Strengthening Economy Bodes Well for Real Estate
With the latest indications showing that the economy has clearly recovered from the mild recession that began back in 2001 - although there is the possibility, however slight, that the momentum could be delayed if there is any other shock to the system, considering that the U.S. is engaged in an ongoing war against terrorism - commercial properties are likely to perform better going forward. This means that mortgage delinquencies are likely to go down, too. Among the positive indications, the economy posted a whooping 7.2% growth in annualized gross domestic product for the third quarter. And employment levels, which had remained low well after the recovery began, prompting market watchers to dub this a "jobless recovery," are finally on the rise.
Delinquencies are lagging indicators though, and it is likely that it's going to get worse before it gets better. A downturn in delinquencies is likely to come about after they have hit their peak sometime next year. Standard & Poor's, for one, is expecting that commercial mortgage delinquencies will trend up to 2% next year, from 1.79% for the third quarter (on a $200 billion CMBS base). And Fitch Ratings is seeing property sectors in various geographic areas being impacted by operating income declines and expects that "the softer markets will continue to see upticks in delinquent loans."
At the end of the second quarter, the delinquency rate on S&P-rated CMBS was 1.69%. In dollar terms, the rating agency reports that CMBS delinquencies totaled $3.59 billion at the end of the third quarter, a 45% rise from the end of 2002 (in 2002, delinquencies increased 15% from 2001 levels). While all the major property types have contributed to the rise, office and multifamily properties have been at the forefront. In terms of amounts delinquent through the end of September 2003, the office sector saw a 178% rise, the multifamily sector a 70% rise, retail properties 30%, lodging properties 22% and health care properties 11%. While office loans had the greatest "net delinquency amount increase in the third quarter," the sector trailed retail loans that "became delinquent," according to Roy Chun, a managing director in S&P's structured finance surveillance group. "New retail delinquencies, which totaled $232.2 million of principal balance, represented a 33% increase over the amount delinquent at the beginning of the quarter. Retail was also active in he amount of loans that were resolved either by becoming current, through payoffs, or liquidations," Mr. Chun noted. Lodging was the only property type to see a decline in the amount delinquent for the third quarter, with more loans being resolved than became current.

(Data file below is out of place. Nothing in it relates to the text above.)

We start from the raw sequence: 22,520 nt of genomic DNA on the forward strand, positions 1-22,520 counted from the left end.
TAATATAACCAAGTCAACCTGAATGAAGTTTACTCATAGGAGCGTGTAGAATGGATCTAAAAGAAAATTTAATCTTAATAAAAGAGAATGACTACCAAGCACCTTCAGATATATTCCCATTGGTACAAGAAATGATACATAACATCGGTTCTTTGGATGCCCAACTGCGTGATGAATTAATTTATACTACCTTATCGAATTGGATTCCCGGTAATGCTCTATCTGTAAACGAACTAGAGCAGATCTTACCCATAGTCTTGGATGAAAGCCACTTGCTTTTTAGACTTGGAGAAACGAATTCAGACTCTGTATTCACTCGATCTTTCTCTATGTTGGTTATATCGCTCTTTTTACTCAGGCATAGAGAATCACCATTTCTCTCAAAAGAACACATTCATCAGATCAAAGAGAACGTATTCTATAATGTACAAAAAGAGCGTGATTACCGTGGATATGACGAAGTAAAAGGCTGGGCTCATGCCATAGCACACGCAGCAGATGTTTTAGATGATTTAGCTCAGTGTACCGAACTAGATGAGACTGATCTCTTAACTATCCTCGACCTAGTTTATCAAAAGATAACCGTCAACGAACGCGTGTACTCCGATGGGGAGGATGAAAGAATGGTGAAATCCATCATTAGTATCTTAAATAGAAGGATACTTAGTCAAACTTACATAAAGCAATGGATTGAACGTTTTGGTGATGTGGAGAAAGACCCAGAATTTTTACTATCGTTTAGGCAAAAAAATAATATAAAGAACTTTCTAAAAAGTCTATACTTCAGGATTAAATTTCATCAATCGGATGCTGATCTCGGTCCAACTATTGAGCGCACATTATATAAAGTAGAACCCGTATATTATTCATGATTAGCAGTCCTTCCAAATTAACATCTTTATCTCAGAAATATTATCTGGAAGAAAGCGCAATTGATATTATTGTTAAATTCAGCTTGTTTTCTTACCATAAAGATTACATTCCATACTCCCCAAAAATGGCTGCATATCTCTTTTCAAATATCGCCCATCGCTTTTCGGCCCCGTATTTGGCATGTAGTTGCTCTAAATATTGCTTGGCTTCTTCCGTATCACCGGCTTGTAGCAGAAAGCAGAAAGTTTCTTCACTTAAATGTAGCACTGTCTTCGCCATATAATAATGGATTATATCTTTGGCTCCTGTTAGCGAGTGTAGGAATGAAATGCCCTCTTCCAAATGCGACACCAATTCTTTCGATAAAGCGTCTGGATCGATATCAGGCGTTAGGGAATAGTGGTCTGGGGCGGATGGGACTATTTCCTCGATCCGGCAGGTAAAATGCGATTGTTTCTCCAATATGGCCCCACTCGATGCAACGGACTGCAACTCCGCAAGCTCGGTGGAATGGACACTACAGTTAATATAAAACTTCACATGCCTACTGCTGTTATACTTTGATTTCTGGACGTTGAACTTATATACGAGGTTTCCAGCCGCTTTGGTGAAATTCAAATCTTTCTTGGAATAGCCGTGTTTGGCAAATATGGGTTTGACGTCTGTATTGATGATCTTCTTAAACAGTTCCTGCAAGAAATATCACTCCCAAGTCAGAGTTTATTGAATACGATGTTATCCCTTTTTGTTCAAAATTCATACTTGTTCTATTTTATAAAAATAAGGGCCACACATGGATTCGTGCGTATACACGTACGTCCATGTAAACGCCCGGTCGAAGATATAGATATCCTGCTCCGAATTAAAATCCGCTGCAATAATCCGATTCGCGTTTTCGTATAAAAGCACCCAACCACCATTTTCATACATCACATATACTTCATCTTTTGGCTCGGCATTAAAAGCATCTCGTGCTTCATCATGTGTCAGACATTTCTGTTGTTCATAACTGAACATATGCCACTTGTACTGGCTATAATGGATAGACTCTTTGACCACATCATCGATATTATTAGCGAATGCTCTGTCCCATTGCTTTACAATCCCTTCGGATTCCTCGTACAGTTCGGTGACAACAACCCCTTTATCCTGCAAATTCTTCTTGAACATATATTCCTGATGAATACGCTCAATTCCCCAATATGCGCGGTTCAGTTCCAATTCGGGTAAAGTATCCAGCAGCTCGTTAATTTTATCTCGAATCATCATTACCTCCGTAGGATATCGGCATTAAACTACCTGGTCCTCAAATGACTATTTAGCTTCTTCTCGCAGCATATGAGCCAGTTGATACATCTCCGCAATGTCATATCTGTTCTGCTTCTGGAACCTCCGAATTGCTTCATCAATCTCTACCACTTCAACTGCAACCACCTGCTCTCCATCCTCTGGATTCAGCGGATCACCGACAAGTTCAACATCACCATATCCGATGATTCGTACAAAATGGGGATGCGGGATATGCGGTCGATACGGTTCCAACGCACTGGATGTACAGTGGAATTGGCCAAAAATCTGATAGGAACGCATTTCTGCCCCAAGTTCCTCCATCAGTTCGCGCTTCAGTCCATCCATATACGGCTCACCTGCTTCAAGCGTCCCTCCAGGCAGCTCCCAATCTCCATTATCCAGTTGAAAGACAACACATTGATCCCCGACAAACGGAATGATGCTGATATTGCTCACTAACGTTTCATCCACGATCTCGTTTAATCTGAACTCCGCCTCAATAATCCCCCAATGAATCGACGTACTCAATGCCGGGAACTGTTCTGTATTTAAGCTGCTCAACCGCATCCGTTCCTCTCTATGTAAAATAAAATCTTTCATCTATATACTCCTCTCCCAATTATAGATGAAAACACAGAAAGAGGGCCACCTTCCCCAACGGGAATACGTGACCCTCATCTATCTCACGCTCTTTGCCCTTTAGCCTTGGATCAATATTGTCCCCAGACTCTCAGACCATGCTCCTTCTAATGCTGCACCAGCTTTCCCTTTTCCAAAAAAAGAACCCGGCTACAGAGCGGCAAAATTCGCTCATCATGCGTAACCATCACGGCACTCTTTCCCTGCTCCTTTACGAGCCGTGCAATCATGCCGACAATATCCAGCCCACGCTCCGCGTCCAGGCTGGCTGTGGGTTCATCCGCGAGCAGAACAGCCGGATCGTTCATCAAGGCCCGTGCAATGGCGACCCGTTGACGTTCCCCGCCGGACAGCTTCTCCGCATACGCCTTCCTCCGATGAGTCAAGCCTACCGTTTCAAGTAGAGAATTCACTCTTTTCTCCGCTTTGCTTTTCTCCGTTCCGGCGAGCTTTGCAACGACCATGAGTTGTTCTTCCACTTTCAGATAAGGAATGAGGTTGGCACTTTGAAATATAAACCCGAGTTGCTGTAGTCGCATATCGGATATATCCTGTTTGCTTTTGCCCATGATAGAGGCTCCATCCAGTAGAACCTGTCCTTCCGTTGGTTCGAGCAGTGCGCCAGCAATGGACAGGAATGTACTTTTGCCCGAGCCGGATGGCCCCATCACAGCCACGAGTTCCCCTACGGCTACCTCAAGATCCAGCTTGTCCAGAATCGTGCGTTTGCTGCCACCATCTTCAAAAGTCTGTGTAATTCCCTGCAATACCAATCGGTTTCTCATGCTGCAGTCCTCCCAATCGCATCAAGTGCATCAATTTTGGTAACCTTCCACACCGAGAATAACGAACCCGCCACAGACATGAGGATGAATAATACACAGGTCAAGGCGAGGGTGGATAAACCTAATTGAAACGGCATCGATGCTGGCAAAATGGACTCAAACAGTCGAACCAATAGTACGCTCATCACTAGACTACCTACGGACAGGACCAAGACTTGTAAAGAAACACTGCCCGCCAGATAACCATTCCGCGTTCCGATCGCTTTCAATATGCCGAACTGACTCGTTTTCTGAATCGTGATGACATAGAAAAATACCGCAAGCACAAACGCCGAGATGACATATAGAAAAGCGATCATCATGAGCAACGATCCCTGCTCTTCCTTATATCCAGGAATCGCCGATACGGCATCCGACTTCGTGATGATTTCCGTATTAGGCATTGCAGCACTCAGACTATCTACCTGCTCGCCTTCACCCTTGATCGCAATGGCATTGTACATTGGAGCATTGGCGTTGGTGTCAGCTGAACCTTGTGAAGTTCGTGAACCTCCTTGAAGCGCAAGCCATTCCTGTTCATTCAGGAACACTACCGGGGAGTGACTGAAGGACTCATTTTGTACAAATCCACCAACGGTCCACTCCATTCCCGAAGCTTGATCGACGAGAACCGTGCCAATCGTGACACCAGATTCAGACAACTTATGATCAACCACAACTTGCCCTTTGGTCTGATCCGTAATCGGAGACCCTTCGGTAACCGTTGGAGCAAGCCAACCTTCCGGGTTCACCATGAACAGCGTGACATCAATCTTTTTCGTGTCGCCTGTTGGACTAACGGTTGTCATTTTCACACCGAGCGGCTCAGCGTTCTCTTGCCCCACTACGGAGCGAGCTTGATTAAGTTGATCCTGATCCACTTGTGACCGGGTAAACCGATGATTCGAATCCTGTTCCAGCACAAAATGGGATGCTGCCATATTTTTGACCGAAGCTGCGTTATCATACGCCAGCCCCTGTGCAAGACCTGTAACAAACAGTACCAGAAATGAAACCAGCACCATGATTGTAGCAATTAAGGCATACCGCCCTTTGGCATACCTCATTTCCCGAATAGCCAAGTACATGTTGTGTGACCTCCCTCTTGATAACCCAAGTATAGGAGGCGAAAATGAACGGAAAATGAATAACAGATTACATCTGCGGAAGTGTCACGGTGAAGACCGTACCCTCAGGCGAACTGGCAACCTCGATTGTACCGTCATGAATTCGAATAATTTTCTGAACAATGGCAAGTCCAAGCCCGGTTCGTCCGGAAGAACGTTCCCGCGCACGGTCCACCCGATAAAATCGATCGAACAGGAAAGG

Fitch Ratings is also seeing a decline in hotel delinquencies for the third quarter, compared to the second quarter. Hotel
delinquencies declined by $192 million, a 15% decrease, which reflects a "third-quarter improvement in hotel loan performance due to the summer travel season," according to Mary O'Rourke, a Fitch senior director. However, "the question is whether hotel loans can sustain the improved performance during the fourth quarter and into next year as the volatility of hotel loans is still a great concern." The removal of just four loans from Fitch's 60-day delinquent list contributed to half of the decline in hotel sector delinquencies.
As for the other property sectors, the rating agency saw retail loan delinquencies increase $175 million, a 24% rise, in the third quarter. Office loan delinquencies increased by $101 million, a 27% rise. Fitch also reports a 12% increase in industrial loan delinquencies, about a 7% increase in health care delinquencies and a 5% rise in multifamily delinquencies. The rating agency is anticipating increased office and industrial loan delinquencies for at least the next three quarters, and a slowdown in retail delinquencies. Fitch's loan delinquency index registered 1.61% for the third quarter, "essentially unchanged" from the second quarter reading, Ms. O'Rourke said. However, it is 34 basis points higher that the reading for the third quarter of 2002. "The improved performance of hotel loans has masked to a large extent the declining performance of loans in other sectors," she believes.
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